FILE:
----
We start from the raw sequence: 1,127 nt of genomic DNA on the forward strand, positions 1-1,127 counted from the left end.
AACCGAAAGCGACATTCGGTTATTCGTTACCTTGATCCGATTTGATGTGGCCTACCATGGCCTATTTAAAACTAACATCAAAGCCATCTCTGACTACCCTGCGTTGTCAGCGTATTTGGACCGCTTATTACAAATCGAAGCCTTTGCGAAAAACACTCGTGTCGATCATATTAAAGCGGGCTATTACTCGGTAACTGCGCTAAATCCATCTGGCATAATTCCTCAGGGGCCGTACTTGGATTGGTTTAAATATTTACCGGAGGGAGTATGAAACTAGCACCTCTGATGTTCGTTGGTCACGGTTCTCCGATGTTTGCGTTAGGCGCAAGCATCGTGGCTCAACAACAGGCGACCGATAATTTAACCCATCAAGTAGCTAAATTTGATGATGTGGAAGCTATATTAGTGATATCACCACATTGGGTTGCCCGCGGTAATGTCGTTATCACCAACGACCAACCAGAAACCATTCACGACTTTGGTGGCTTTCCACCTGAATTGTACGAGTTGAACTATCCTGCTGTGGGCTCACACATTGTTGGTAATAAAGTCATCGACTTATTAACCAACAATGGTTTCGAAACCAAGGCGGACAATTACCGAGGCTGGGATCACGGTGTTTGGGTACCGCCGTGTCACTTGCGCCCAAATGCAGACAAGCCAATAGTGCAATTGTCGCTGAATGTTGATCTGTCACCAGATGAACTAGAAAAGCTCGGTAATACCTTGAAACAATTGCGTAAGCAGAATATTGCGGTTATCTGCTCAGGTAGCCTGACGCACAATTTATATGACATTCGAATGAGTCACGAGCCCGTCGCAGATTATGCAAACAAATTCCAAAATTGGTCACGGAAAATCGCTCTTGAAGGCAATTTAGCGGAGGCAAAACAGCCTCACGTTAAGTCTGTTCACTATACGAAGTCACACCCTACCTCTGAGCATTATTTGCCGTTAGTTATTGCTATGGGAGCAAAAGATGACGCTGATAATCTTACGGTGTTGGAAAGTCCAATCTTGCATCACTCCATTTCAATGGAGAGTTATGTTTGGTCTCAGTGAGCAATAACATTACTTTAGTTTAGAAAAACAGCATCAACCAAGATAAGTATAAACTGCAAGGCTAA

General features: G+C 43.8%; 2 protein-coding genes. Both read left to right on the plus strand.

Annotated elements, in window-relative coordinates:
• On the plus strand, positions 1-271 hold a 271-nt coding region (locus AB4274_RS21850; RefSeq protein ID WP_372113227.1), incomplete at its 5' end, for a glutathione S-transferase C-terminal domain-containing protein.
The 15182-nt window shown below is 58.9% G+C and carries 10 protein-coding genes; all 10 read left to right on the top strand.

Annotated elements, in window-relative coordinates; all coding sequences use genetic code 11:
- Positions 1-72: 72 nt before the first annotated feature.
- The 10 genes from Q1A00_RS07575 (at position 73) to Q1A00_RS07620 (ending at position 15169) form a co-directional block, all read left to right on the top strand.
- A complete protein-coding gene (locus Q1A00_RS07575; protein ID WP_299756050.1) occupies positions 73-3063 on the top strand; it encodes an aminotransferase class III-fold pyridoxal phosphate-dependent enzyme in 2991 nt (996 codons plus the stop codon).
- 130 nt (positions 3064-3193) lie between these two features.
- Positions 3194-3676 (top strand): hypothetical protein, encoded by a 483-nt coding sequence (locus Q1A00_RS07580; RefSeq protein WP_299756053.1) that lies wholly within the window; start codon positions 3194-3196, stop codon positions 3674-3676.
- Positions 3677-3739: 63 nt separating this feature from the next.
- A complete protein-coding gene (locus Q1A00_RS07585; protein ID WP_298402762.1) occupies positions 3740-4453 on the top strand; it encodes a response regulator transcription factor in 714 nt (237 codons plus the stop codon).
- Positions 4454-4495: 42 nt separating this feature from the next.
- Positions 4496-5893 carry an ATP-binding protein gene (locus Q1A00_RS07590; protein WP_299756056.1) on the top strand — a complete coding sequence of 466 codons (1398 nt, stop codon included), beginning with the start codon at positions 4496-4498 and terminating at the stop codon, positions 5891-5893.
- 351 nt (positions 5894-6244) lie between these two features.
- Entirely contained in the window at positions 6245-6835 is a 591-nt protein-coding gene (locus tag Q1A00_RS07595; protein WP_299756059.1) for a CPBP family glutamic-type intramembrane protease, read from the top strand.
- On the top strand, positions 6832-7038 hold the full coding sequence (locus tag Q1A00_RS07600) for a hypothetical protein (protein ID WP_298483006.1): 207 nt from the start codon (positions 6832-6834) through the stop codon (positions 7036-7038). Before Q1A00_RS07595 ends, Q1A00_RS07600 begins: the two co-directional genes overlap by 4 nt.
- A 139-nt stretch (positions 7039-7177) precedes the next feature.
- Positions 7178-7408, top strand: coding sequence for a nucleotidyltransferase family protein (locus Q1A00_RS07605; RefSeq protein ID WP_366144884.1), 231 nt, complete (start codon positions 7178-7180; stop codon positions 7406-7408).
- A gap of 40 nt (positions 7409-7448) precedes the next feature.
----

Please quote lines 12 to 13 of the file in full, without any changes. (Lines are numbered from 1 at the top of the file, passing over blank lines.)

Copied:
- Positions 3194-3676 (top strand): hypothetical protein, encoded by a 483-nt coding sequence (locus Q1A00_RS07580; RefSeq protein WP_299756053.1) that lies wholly within the window; start codon positions 3194-3196, stop codon positions 3674-3676.
- Positions 3677-3739: 63 nt separating this feature from the next.